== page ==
This is my template, which I saved by going into here, creating the four subtasks or whatever other details I wanted, and then saving this as a template. And I saved it right here as an onboarding template. Or actually I typed it, new it on boarding and created a new template for that. So that’s what I did. I saved this template. And that is what I’m using to add in to the automation, to equip the automation, to do what I want it to do, so now in theory, we’re going to try it live.

If I go to the public preview of this form and I type in a name. I should expect when I submit this, the automation will look and see that a new task has been created. Let’s hope it works and it should apply the template for us. So let’s see. Not doing anything yet. Do we have our automations going, let’s just check if everything’s on, task created. Apply an automation onboarding. All right, we should see that come through.

Hold on. Refresh our page. There we go. OK, so Automation’s always have a bit of a delay, so no stress on that one. But now we do see Jane Doe has our onboarding template applied. This is the first piece of logic that you need to get down and understand, is that when you have your template saved and you attach it to an automation, when a form is created that counts as creating a task, a form entry equals a task.

And so the automation can be triggered. Note about automation’s or really note about templates. They merge into the task that you have. So here we looked at ClickBot merged the template onboarding into this task, meaning it kind of combined the data that was already there with the data that was saved into the template by default, the actual template name, so in this case, onboarding is not considered a piece of data that’s going to merge on. So that’s why it does not say Jane Doe onboarding. It just says Jane Doe. But the other pieces of data that were in my onboarding template, which are these four things were merged in or added on to Jane Doe’s task, which otherwise would look just like John Doe and be totally blank.

So I hope you’re still with me on this one. If you’re joining the comments, feel free to let me know if I am if this is making sense for you. But that is the first basic use of forms. So now we can share this form and here’s the share button, right, to get the public link to this, I could share this form in a dashboard. I can share this link with my team. I could embed this form on my website.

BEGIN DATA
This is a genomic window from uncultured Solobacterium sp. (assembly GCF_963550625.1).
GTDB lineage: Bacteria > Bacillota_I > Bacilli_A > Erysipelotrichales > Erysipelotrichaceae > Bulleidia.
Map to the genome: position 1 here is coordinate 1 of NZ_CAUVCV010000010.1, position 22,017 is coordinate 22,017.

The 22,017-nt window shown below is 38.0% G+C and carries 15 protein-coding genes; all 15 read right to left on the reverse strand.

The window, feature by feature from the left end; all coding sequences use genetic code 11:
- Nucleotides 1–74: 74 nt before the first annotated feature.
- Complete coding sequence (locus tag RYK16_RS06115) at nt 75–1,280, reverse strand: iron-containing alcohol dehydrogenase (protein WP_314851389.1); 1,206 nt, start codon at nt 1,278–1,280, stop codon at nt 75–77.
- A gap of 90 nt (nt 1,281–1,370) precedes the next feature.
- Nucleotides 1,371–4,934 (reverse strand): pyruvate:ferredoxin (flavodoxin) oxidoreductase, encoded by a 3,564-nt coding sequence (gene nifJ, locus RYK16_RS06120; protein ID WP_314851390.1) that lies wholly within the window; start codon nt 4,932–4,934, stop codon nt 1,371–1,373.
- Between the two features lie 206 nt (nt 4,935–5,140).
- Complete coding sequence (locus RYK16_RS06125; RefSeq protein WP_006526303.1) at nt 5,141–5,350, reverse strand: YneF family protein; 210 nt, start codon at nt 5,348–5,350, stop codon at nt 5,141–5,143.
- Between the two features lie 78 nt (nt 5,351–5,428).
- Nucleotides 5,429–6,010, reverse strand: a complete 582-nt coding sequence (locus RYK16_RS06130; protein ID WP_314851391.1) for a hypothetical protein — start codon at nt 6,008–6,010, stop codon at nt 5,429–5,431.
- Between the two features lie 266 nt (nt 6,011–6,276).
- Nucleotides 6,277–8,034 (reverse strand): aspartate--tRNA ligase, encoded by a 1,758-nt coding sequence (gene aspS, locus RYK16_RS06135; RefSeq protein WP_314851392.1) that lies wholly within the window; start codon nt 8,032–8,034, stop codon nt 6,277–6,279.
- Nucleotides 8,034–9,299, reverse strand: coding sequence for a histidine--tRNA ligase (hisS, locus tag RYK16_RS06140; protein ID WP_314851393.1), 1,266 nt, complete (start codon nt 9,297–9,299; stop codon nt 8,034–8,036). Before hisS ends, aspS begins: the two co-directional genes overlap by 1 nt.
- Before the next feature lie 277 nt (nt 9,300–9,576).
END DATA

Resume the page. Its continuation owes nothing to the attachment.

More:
And whenever someone fills out this form, it’ll create a task here which will automatically have my onboarding process attached to it. And you can imagine I can use this to have this assigned to certain people in the actual template. So here, maybe in my onboarding template, maybe I want to assign certain things to certain people. I want to give due dates here. I want to maybe I want to put dependencies and set them up here in the templates and then I can receive my template with these new settings.

And so my onboarding process, the prompt for what I need to do is going to be fairly automatic thanks to this form. Now, the next question, which I know wasn’t stated here, but was implied, is how can I add multiple templates? Because I know the question. The source of this question was looking at doing multiple different templates being added on to here.

So, for example, if this lead is added, if I have and let’s actually talking head version, if they’re onboarded and they’re buying offer A, we have a different process than if they’re being onboarded and they are buying offer B. So in that case, how do we use these forms here to make that into a reality? Well, we need to do what I describe in my conditional processes, YouTube video. And if you haven’t watched that, I would highly recommend you watch it.